Joining the In Crowd.

Throughout high school, I had what teachers and administrators termed an attendance problem.  “We need to talk about your attendance problem,” they’d say, “because in the real world, you have to show up for work.”

I always thought, “But this isn’t the real world!”

Never, at any job, did I have difficulty showing up, every day, on time, and completing the tasks assigned me.  So, I was right in knowing that my work ethic would not be determined by my school attendance record.

I was also wrong.  The real world, much to my chagrin, turned out to be much more like High School than I anticipated.

The cliques, the obsessions over grades and rankings, who likes whom, the adoration of the athletic and the beautiful, the pettiness and bullying, the drinking, the name calling, the popularity contests, and the insecurity – they’re all present in the real world.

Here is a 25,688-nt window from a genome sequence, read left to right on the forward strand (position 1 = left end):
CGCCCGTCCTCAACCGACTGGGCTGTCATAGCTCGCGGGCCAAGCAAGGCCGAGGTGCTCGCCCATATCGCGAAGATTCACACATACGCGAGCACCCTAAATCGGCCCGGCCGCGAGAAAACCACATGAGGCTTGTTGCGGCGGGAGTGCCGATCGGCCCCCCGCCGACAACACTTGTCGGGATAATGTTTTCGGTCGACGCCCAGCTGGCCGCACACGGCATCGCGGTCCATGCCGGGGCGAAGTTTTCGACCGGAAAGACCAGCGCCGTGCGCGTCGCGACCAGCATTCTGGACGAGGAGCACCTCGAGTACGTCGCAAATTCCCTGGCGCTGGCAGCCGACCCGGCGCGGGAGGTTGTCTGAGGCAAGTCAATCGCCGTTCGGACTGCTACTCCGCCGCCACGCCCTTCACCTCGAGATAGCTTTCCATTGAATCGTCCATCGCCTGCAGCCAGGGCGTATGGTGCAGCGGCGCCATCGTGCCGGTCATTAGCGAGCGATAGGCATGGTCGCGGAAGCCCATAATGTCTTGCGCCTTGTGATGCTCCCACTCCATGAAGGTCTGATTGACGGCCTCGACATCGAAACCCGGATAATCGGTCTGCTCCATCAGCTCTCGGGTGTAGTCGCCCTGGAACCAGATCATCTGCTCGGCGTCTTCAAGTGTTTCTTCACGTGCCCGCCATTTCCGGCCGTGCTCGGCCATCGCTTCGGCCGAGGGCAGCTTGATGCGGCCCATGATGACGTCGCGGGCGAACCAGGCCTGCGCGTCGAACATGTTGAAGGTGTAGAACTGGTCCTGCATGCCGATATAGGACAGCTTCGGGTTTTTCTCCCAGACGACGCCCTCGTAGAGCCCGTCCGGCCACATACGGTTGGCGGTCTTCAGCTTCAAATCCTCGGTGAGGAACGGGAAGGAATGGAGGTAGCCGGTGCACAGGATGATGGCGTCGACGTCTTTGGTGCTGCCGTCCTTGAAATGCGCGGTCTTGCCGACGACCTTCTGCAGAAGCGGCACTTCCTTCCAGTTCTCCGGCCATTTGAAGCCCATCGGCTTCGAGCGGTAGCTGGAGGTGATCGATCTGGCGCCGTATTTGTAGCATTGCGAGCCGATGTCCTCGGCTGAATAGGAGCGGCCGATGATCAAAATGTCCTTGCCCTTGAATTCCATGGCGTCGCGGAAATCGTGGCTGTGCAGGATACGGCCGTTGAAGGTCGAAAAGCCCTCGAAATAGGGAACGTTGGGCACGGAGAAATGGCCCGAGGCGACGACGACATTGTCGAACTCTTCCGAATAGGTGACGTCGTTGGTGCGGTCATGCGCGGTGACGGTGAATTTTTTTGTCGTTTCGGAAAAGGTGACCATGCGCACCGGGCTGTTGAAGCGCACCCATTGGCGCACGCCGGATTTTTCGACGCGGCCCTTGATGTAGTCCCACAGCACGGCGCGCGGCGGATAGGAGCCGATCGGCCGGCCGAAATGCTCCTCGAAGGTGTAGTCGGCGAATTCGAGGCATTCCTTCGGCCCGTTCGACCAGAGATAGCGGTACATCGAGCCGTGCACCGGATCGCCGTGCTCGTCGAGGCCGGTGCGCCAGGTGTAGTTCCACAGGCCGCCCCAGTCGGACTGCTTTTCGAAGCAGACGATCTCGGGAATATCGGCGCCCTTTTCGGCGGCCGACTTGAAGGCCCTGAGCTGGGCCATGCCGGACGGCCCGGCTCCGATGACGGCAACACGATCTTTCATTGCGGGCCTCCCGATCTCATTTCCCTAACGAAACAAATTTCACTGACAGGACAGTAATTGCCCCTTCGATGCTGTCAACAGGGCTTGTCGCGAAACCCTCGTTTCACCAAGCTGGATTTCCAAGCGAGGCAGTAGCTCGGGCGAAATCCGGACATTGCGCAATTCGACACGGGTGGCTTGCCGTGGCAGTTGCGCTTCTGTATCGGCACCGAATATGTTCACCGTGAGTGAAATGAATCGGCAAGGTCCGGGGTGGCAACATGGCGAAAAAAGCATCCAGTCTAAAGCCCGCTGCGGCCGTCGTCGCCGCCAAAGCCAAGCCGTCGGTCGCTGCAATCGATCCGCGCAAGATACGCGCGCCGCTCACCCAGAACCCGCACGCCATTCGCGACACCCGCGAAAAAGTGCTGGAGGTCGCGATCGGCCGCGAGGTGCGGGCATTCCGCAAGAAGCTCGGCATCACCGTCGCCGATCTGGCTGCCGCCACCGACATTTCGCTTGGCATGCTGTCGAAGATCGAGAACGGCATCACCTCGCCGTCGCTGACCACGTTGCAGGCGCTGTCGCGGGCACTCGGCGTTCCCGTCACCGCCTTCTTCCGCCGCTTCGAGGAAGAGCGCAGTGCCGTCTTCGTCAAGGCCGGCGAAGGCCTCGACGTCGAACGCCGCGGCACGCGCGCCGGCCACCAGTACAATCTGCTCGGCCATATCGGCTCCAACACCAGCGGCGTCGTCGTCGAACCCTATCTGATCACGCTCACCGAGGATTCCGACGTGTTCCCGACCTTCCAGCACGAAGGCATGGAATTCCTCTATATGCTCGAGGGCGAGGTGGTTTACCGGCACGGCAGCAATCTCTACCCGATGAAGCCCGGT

I’m glad I skipped it when I could.

As a blogger, I’m asking again:  where do I fit?  The answer, now as then, is more easily framed in the negative.

  • I am not a mommy blogger.
  • I am not a food blogger.
  • I am not a motivational blogger.
  • I am not a health blogger.
  • I am not a style blogger.
  • I am not a craft/sewing blogger.
  • I am not a political blogger.
  • I am not a social media expert blogger.
  • I am not a product review blogger.  (But, Costco, if you need one, I’m here.)

Is there a category for bloggers who write about anything that pops into their head?  A random blogger?

Recently, I joined a blogging support group:  Generation Fabulous.  They are a very encouraging and talented group of “women of a certain age.”